Christine Stuart / ctnewsjunkie photo

HARTFORD, CT — A bill requiring motorcycle operators and passengers under 21 years of age to wear helmets passed the House by a 113-to-33 vote Tuesday and now moves to the Senate.

According to the Insurance Institute for Highway Safety, 28 states have laws requiring only some riders to wear helmets — such as riders under a certain age. Another 19 states plus the District of Columbia all have universal motorcycle helmet laws that require all riders to wear one. Illinois, Iowa, and New Hampshire have no laws regarding motorcycle helmet use.

CLICK TO VOTE ON HB 6161: An Act Requiring The Use Of Helmets By Motorcycle Operators And Passengers Under Twenty One Years Of Age

” alt=”” />
Rep. Roland Lemar, D-New Haven, told his colleagues that aside from study after study showing that riders who wear helmets are far less prone to death or serious injury, there are reasons that non-motorcycle riders in the state should back the bill.

“The cost of caring for an injured motorcyclist can reach over $1 million per case,” said Lemar, who is co-chair of the Transportation Committee. “Those costs are often extraordinary and are often borne by Connecticut residents.”

During a public hearing on the bill, officials including medical professionals, safety advocates and law enforcement officers spoke about the dangers of not wearing a helmet.

Garry Lapidus, director of the Injury Prevention Center for the Connecticut Children’s Medical Center, has said there are 90,000 motorcycle riders in the state and 1,100 crashes each year.

“Forty-seven riders die each year,” said Lapidus, who said the medical cost of caring for injured motorcyclists topped $157 million last year. He added that riding without a helmet increases the risk of death by 42% and the chance of head injury by 69%.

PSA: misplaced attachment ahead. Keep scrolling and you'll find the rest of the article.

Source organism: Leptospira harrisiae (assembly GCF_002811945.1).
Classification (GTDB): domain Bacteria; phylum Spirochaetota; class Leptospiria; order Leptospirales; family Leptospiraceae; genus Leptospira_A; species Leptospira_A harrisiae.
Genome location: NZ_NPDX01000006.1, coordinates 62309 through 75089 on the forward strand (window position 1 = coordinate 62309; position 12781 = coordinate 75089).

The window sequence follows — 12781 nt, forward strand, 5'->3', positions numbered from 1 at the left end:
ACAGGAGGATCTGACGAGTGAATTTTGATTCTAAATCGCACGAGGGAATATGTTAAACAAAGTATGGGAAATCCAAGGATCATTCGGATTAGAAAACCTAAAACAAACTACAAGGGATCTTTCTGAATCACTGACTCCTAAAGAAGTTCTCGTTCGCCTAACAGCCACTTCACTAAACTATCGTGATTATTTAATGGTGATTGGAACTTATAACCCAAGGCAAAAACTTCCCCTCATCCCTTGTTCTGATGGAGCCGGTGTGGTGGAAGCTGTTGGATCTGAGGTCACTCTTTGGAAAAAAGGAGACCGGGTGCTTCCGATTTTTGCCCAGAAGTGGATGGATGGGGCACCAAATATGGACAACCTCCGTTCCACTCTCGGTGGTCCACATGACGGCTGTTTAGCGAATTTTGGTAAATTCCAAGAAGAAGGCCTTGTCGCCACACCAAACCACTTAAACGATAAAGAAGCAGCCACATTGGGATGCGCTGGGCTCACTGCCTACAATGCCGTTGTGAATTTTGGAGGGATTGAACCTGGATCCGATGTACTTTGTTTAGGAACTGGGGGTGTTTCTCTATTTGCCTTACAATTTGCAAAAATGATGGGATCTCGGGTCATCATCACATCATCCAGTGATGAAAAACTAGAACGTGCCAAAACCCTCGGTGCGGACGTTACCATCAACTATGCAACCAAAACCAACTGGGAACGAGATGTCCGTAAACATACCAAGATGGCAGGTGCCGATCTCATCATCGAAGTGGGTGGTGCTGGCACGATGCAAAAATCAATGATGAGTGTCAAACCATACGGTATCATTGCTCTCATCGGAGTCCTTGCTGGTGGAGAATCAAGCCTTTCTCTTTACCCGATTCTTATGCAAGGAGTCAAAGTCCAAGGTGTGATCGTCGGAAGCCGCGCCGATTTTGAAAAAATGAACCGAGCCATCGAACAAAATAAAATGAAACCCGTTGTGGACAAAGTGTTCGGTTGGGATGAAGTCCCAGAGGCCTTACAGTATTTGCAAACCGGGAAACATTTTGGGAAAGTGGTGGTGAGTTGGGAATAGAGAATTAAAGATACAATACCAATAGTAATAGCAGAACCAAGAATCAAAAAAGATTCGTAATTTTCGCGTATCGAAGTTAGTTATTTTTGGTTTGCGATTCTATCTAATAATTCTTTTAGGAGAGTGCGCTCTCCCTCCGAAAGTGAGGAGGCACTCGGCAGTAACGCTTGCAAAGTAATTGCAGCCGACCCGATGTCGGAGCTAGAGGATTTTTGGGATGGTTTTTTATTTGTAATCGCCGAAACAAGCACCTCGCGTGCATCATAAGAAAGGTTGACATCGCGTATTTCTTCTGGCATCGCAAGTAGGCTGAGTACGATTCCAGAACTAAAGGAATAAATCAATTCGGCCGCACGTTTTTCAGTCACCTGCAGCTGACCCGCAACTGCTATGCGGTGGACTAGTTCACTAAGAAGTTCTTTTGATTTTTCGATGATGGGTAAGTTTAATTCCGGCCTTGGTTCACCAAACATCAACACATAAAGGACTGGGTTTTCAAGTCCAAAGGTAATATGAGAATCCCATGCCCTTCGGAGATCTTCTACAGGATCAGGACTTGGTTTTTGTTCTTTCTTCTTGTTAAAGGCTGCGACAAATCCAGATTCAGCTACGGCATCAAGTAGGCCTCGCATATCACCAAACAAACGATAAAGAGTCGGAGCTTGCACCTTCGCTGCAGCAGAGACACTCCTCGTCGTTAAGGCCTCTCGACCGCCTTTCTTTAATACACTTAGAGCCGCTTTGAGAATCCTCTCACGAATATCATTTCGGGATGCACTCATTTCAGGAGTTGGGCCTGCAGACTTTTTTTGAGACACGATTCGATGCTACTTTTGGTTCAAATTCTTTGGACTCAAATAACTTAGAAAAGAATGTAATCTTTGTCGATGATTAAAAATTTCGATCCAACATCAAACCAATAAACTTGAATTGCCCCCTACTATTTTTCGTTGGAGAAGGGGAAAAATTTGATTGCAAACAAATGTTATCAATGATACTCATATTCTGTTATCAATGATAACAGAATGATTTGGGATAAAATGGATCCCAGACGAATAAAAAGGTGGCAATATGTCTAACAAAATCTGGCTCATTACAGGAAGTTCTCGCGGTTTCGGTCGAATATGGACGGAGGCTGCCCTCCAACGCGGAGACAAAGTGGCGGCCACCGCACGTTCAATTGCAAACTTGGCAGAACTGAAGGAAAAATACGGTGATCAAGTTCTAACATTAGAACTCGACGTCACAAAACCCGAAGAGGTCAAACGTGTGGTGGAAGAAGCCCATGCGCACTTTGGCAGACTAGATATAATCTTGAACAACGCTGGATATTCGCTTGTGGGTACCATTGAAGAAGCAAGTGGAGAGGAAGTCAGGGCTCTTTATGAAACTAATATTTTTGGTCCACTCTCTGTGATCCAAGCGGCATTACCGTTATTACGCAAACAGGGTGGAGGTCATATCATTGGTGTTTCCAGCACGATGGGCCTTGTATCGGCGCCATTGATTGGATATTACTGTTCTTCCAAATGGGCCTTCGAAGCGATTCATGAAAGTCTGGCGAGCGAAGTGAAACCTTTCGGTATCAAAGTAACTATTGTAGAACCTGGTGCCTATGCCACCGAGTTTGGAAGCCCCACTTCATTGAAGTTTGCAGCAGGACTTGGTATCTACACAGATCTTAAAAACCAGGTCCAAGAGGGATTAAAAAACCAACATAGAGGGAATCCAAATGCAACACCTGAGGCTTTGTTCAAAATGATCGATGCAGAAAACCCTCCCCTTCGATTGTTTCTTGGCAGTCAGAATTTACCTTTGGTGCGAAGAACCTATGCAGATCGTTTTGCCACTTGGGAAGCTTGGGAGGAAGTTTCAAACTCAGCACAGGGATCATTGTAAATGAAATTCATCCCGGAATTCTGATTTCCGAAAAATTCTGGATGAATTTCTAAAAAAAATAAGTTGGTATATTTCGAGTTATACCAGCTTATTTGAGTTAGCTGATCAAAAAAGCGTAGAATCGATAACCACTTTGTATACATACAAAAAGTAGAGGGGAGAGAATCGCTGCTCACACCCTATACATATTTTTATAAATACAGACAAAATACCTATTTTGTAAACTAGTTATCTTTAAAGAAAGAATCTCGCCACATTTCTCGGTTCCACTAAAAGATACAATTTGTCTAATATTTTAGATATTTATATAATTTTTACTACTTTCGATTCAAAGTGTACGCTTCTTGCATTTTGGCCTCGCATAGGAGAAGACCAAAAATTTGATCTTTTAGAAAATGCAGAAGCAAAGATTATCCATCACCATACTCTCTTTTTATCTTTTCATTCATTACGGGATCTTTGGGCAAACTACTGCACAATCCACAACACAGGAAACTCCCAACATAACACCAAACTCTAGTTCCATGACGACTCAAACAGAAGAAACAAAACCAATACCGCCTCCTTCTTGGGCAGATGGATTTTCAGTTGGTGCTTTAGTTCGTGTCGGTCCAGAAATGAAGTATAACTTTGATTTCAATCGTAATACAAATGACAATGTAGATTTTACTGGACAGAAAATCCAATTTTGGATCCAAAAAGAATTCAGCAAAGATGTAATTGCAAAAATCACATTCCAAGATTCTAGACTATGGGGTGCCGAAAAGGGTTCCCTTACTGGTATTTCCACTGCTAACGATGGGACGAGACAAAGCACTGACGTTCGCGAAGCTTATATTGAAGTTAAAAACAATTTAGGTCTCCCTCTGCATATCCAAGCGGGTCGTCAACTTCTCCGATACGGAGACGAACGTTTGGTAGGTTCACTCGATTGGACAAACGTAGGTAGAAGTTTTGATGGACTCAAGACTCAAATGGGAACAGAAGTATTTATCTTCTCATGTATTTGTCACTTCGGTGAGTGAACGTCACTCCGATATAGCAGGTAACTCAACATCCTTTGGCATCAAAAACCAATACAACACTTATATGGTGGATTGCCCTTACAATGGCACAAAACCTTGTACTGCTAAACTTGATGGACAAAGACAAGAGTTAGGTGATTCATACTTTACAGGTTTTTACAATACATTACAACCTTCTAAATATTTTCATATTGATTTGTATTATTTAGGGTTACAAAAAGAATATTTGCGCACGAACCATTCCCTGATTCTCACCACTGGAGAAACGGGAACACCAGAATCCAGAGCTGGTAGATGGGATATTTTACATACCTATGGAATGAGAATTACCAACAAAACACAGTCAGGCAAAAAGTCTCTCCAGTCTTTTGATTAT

Also testifying in favor of mandatory helmets was John Gavalas, chief of police in Watertown and the chairman of the Connecticut Police Chiefs Traffic Safety Committee.

He said Connecticut already has a law that requires 16- and 17-year-olds to wear a helmet while riding a motorcycle.

“Since we require 16- and 17-year-olds to wear a helmet, does that mean we value the life of a 17-year-old more than a 19-year-old?” asked Gavalas. “I think not,” he said answering his own question.

As far as compliance is concerned, Gavalas said in states that require motorcycle riders to wear helmets, the compliance rate is near 90%. In Connecticut, which does not require all riders to wear helmets, the percentage of riders who wear them is less than 50%.

Motorcycle riders, when the issue has been raised in the past, have always argued that it’s a civil liberties question. Some have also argued it’s harder to see with a helmet on when riding.

Picking up on the motorcyclists’ argument was Rep. Kurt Vail, R-Stafford, who voted against the legislation.

He said it was not only, in his opinion, a violation of civil liberties, “but you can smoke cigarettes at 18; you can drink alcohol at 21 — there’s no consistency,” he said in the state’s definition of what an adult is.

Furthermore, Vail said: “If you can serve this country (in the armed forces) at 18 then you can decide whether or not to wear a helmet on a motorcycle.”

One legislator, Rep. Jillian Gilchrist, D-West Hartford, said the bill didn’t go far enough, stating she hopes to eventually see a mandatory motorcycle helmet law passed for any and all ages of those who ride.